School’s Out Forever: Bruce High Quality Foundation University Calls it Quits, Ending an Experiment in Free Art Education

Director Seth Cameron says the school was to some degree a victim of its own success.

Courtesy Bruce High Quality Foundation University.

After eight years of offering an alternative to formal education for young artists, New York’s Bruce High Quality Foundation University (often known by its acronym, BHQFU) is winding down its operation. Launched in Tribeca on September 11, 2009, by a semi-anonymous group of artists who work under the name Bruce High Quality Foundation, the school offered free classes to all comers, not only in order to increase accessibility to what it called an “MFA-quality” education but also as a critique of the burgeoning costs of higher education, which often leave students laboring under tens of thousand dollars of debt.

“We needed to open up a conversation about the best way to radically rethink the school,” BHQFU president Seth Cameron said in a phone interview. “Since we’d done it for eight years, we figured maybe it was time to drop a bomb” and shut down the operation. Cameron announced the program’s closure in a slightly inscrutable article in the Brooklyn Rail that employed a broken toilet at the school’s headquarters—and the resulting pileup of human waste—as an extended metaphor to explain the group’s decision.

House of Ladosha's exhibition "This is UR Brain" appeared at the art school's gallery in January 2016.

House of Ladosha’s exhibition “This is UR Brain” appeared at the art school’s gallery in January 2016.

“We were fairly successful without growing a huge bureaucracy around fundraising,” said Cameron. “We organized one or two benefits a year, and with those we were able to consistently raise $300,000 to fund operations for the year. But we started to realize that if we were going to maintain that level, it was going to require more effort just to keep the thing afloat, which would take us away from being able to focus on projects. None of us is a fundraiser. We like to think about making a class happen.”

In addition to those traditional benefit events, which relied on donations from artists, the school was also partly funded by sales of works by BHQF itself. In a telling indication of the way the school effectively rode a thin line between the institutional and the anti-institutional, BHQF—whose changing members are casually referred to as “the Bruces”—was for a time represented by no less a bold-face name than the dealer Vito Schnabel. The collective sprang to life in minds of a group of students at the (formerly tuition-free) Cooper Union art school, and took its name from a fictional artist, Bruce High Quality, who was said to have died in the 9/11 attacks.

Over its eight-year run, BHQFU offered classes and critique sessions led by prominent artists and writers like Brian Droitcour, Juliana Huxtable, Elizabeth Jaeger, Rashid Johnson, Dana Schutz, and Brad Troemel. Some younger artists cite the classes as important influences, with Troemel’s anarchic class being a particular favorite.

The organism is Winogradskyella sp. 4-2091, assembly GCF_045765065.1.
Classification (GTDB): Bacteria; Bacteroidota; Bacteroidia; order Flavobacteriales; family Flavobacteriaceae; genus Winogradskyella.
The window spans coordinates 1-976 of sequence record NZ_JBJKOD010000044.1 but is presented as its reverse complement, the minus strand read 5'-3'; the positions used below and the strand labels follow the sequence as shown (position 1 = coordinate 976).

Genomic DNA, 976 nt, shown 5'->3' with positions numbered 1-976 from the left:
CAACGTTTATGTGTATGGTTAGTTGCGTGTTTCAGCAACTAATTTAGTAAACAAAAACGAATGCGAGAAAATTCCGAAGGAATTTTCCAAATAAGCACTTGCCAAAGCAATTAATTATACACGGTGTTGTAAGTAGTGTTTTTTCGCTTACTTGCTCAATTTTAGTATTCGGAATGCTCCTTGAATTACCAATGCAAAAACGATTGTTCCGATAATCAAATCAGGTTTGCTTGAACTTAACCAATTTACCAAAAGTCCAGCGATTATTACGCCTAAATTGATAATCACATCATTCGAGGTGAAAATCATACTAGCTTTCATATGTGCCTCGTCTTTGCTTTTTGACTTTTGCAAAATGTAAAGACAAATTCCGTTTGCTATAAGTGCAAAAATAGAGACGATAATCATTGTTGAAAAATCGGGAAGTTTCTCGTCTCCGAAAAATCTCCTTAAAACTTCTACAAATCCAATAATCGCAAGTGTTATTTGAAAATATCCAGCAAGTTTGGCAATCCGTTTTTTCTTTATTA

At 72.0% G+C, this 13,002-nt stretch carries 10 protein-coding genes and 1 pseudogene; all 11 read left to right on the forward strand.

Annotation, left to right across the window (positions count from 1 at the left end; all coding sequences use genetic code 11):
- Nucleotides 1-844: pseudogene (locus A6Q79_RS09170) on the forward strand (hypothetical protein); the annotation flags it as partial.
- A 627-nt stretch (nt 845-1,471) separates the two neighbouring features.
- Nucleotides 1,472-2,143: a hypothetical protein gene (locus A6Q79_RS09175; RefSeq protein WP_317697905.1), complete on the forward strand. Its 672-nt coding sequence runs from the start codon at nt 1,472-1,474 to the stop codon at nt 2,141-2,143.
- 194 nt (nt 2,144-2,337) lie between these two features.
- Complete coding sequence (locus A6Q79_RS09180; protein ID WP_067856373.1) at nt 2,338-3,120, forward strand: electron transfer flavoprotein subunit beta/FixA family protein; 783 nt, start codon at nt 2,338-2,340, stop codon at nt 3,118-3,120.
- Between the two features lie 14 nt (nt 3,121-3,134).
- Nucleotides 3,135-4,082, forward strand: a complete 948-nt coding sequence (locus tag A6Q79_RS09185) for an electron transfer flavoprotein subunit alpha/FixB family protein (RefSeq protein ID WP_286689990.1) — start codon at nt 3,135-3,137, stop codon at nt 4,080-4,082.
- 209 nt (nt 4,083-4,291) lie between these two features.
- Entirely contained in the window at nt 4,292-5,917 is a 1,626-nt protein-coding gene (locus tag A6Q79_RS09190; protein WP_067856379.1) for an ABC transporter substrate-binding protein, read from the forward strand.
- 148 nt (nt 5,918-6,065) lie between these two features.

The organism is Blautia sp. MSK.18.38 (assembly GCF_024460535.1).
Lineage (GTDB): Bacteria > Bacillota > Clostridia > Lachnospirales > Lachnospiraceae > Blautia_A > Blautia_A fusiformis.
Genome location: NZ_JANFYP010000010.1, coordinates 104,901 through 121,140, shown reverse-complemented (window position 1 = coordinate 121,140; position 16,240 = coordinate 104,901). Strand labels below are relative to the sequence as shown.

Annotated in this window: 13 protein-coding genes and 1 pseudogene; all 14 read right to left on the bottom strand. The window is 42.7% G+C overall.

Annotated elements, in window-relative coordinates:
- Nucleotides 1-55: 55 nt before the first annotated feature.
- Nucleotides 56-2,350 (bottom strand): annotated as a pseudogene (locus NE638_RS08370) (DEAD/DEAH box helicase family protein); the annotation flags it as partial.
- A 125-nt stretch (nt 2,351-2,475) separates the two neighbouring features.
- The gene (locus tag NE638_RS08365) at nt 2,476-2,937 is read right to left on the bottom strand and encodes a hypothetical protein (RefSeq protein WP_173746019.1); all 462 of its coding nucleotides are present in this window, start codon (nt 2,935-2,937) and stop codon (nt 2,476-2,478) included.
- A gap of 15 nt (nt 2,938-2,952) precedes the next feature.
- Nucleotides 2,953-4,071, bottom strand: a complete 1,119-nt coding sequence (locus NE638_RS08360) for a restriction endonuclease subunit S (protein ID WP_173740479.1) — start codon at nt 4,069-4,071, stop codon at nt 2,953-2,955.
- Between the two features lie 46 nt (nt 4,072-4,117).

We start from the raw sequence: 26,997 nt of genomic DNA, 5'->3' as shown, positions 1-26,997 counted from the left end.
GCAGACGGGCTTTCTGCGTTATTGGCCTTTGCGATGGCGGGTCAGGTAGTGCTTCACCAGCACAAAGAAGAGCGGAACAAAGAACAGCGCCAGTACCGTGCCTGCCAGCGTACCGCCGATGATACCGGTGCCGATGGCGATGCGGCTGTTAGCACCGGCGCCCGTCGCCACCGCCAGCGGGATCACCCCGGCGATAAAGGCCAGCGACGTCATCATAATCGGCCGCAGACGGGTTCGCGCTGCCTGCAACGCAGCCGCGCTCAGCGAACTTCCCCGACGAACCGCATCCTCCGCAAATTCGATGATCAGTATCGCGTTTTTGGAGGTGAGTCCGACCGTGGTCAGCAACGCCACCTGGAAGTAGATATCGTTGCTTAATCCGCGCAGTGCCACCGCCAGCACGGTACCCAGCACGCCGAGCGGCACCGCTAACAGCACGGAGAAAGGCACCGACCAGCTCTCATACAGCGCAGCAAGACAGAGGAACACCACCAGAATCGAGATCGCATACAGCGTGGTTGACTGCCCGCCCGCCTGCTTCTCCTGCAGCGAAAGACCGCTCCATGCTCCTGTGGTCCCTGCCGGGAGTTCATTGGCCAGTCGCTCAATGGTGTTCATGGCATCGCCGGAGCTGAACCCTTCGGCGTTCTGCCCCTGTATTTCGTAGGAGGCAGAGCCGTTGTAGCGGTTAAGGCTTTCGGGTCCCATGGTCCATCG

Through the Bruces’ fun-filled non-juried exhibitions like the “Brucennial,” which always coincided with the Whitney Biennial (where the collective was featured in 2010) or other marquee shows, and through the school’s bold attempt to rethink the traditional structures of art education, BHQFU engendered enough goodwill that even such prominent figures happily lectured for as little as $50.

As a testament to the school’s recognition in institutional circles, artist-critic David Salle’s class in art writing was the subject of a two-part article in Art in America by P.C. Smith; coincidentally, the school’s demise coincides with an article about the school by Erica Dawn Lyle in the current issue (which gave no indication of the looming expiration date). The school also participated in a 2015 session on alternative art schools at the College Art Association’s annual conference, and, in 2011, the New York public art organization Creative Time sponsored a cross-country road trip for the group, dubbed “Teach 4 Amerika,” during which it mounted rallies and organized events at art schools.

But the bureaucratic demands of administering a program that enrolled as many as 800 students at a time finally caught up with the group, according to Cameron. “We were to some degree victims of our own success,” he said.

The school’s legacy, said one instructor who spoke off the record, will be a sense of optimism and possibility; a thriving network of young New York artist-alums; and proof of concept that an art education can be made available for less than $30,000 per student, per semester.

Cameron, for his part, says that the school’s main accomplishment is that it helped artists learn from each other. As for its legacy, he said, “In the school’s last iteration, a studio-plus-teaching residency, I think we hit upon a curricular model that could supplant the MFA entirely if it were implemented on a large enough scale. Then again, maybe it won’t happen, art schools will become fully obsolete on their own, and mere anarchy will be loosed upon the world.”

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